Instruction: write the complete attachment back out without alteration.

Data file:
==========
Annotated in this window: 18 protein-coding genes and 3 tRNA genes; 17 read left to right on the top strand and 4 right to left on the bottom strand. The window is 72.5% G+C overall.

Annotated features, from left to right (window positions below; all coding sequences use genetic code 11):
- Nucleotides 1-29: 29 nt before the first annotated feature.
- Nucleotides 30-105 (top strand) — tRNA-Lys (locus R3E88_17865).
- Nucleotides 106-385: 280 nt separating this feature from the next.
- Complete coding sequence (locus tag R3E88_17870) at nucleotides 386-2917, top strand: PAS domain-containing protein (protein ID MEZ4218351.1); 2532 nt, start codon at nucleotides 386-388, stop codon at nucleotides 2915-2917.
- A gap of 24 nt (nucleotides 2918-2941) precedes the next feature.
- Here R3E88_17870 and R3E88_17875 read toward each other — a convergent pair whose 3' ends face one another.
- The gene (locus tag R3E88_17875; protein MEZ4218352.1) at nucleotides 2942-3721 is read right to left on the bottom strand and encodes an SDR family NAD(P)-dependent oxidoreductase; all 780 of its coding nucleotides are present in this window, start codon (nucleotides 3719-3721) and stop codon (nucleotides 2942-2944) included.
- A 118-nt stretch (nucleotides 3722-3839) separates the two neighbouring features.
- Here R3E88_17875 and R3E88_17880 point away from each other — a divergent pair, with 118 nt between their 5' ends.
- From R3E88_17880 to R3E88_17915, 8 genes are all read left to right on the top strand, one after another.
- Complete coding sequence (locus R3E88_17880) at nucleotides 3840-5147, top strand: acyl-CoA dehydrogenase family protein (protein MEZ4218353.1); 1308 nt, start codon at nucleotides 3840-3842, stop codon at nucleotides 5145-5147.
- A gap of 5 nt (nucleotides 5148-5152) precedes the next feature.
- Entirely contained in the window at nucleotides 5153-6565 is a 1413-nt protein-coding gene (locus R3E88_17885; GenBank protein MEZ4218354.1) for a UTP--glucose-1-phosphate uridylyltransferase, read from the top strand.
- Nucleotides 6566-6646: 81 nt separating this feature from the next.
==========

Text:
Annotated in this window: 18 protein-coding genes and 3 tRNA genes; 17 read left to right on the top strand and 4 right to left on the bottom strand. The window is 72.5% G+C overall.

Annotated features, from left to right (window positions below; all coding sequences use genetic code 11):
- Nucleotides 1-29: 29 nt before the first annotated feature.
- Nucleotides 30-105 (top strand) — tRNA-Lys (locus R3E88_17865).
- Nucleotides 106-385: 280 nt separating this feature from the next.
- Complete coding sequence (locus tag R3E88_17870) at nucleotides 386-2917, top strand: PAS domain-containing protein (protein ID MEZ4218351.1); 2532 nt, start codon at nucleotides 386-388, stop codon at nucleotides 2915-2917.
- A gap of 24 nt (nucleotides 2918-2941) precedes the next feature.
- Here R3E88_17870 and R3E88_17875 read toward each other — a convergent pair whose 3' ends face one another.
- The gene (locus tag R3E88_17875; protein MEZ4218352.1) at nucleotides 2942-3721 is read right to left on the bottom strand and encodes an SDR family NAD(P)-dependent oxidoreductase; all 780 of its coding nucleotides are present in this window, start codon (nucleotides 3719-3721) and stop codon (nucleotides 2942-2944) included.
- A 118-nt stretch (nucleotides 3722-3839) separates the two neighbouring features.
- Here R3E88_17875 and R3E88_17880 point away from each other — a divergent pair, with 118 nt between their 5' ends.
- From R3E88_17880 to R3E88_17915, 8 genes are all read left to right on the top strand, one after another.
- Complete coding sequence (locus R3E88_17880) at nucleotides 3840-5147, top strand: acyl-CoA dehydrogenase family protein (protein MEZ4218353.1); 1308 nt, start codon at nucleotides 3840-3842, stop codon at nucleotides 5145-5147.
- A gap of 5 nt (nucleotides 5148-5152) precedes the next feature.
- Entirely contained in the window at nucleotides 5153-6565 is a 1413-nt protein-coding gene (locus R3E88_17885; GenBank protein MEZ4218354.1) for a UTP--glucose-1-phosphate uridylyltransferase, read from the top strand.
- Nucleotides 6566-6646: 81 nt separating this feature from the next.